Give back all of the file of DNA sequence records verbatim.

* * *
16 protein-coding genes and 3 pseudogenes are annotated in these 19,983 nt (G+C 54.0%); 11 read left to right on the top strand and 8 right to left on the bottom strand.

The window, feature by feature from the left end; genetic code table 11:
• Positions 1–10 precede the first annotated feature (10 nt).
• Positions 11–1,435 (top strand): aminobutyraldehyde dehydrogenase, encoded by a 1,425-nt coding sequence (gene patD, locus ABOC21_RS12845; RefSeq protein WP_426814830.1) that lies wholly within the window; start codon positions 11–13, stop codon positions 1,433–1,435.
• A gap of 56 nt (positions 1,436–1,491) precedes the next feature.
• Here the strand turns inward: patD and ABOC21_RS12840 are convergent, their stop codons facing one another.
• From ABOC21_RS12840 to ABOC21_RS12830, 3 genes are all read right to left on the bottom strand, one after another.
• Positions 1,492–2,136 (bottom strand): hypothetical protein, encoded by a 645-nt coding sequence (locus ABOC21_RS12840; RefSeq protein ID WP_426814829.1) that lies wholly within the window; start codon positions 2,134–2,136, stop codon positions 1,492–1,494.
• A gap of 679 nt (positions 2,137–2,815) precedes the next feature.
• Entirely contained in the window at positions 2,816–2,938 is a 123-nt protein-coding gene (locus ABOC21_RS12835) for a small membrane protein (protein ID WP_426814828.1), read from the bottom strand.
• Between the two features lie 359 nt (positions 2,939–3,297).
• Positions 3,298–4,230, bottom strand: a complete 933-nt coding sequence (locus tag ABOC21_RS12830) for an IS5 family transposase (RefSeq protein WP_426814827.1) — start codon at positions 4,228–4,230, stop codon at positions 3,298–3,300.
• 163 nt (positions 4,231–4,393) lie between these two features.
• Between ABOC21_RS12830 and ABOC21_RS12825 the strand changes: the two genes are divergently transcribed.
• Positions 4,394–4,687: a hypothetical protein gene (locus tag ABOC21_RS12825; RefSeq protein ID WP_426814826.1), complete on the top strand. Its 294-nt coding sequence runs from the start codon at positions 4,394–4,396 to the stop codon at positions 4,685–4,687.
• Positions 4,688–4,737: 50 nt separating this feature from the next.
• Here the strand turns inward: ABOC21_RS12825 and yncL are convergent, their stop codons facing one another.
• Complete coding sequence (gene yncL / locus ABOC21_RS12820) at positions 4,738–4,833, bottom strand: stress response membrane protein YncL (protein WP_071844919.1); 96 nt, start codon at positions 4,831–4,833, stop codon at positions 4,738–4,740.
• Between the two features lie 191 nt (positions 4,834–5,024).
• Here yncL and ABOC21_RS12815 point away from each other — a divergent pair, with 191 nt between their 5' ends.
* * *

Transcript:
16 protein-coding genes and 3 pseudogenes are annotated in these 19,983 nt (G+C 54.0%); 11 read left to right on the top strand and 8 right to left on the bottom strand.

The window, feature by feature from the left end; genetic code table 11:
• Positions 1–10 precede the first annotated feature (10 nt).
• Positions 11–1,435 (top strand): aminobutyraldehyde dehydrogenase, encoded by a 1,425-nt coding sequence (gene patD, locus ABOC21_RS12845; RefSeq protein WP_426814830.1) that lies wholly within the window; start codon positions 11–13, stop codon positions 1,433–1,435.
• A gap of 56 nt (positions 1,436–1,491) precedes the next feature.
• Here the strand turns inward: patD and ABOC21_RS12840 are convergent, their stop codons facing one another.
• From ABOC21_RS12840 to ABOC21_RS12830, 3 genes are all read right to left on the bottom strand, one after another.
• Positions 1,492–2,136 (bottom strand): hypothetical protein, encoded by a 645-nt coding sequence (locus ABOC21_RS12840; RefSeq protein ID WP_426814829.1) that lies wholly within the window; start codon positions 2,134–2,136, stop codon positions 1,492–1,494.
• A gap of 679 nt (positions 2,137–2,815) precedes the next feature.
• Entirely contained in the window at positions 2,816–2,938 is a 123-nt protein-coding gene (locus ABOC21_RS12835) for a small membrane protein (protein ID WP_426814828.1), read from the bottom strand.
• Between the two features lie 359 nt (positions 2,939–3,297).
• Positions 3,298–4,230, bottom strand: a complete 933-nt coding sequence (locus tag ABOC21_RS12830) for an IS5 family transposase (RefSeq protein WP_426814827.1) — start codon at positions 4,228–4,230, stop codon at positions 3,298–3,300.
• 163 nt (positions 4,231–4,393) lie between these two features.
• Between ABOC21_RS12830 and ABOC21_RS12825 the strand changes: the two genes are divergently transcribed.
• Positions 4,394–4,687: a hypothetical protein gene (locus tag ABOC21_RS12825; RefSeq protein ID WP_426814826.1), complete on the top strand. Its 294-nt coding sequence runs from the start codon at positions 4,394–4,396 to the stop codon at positions 4,685–4,687.
• Positions 4,688–4,737: 50 nt separating this feature from the next.
• Here the strand turns inward: ABOC21_RS12825 and yncL are convergent, their stop codons facing one another.
• Complete coding sequence (gene yncL / locus ABOC21_RS12820) at positions 4,738–4,833, bottom strand: stress response membrane protein YncL (protein WP_071844919.1); 96 nt, start codon at positions 4,831–4,833, stop codon at positions 4,738–4,740.
• Between the two features lie 191 nt (positions 4,834–5,024).
• Here yncL and ABOC21_RS12815 point away from each other — a divergent pair, with 191 nt between their 5' ends.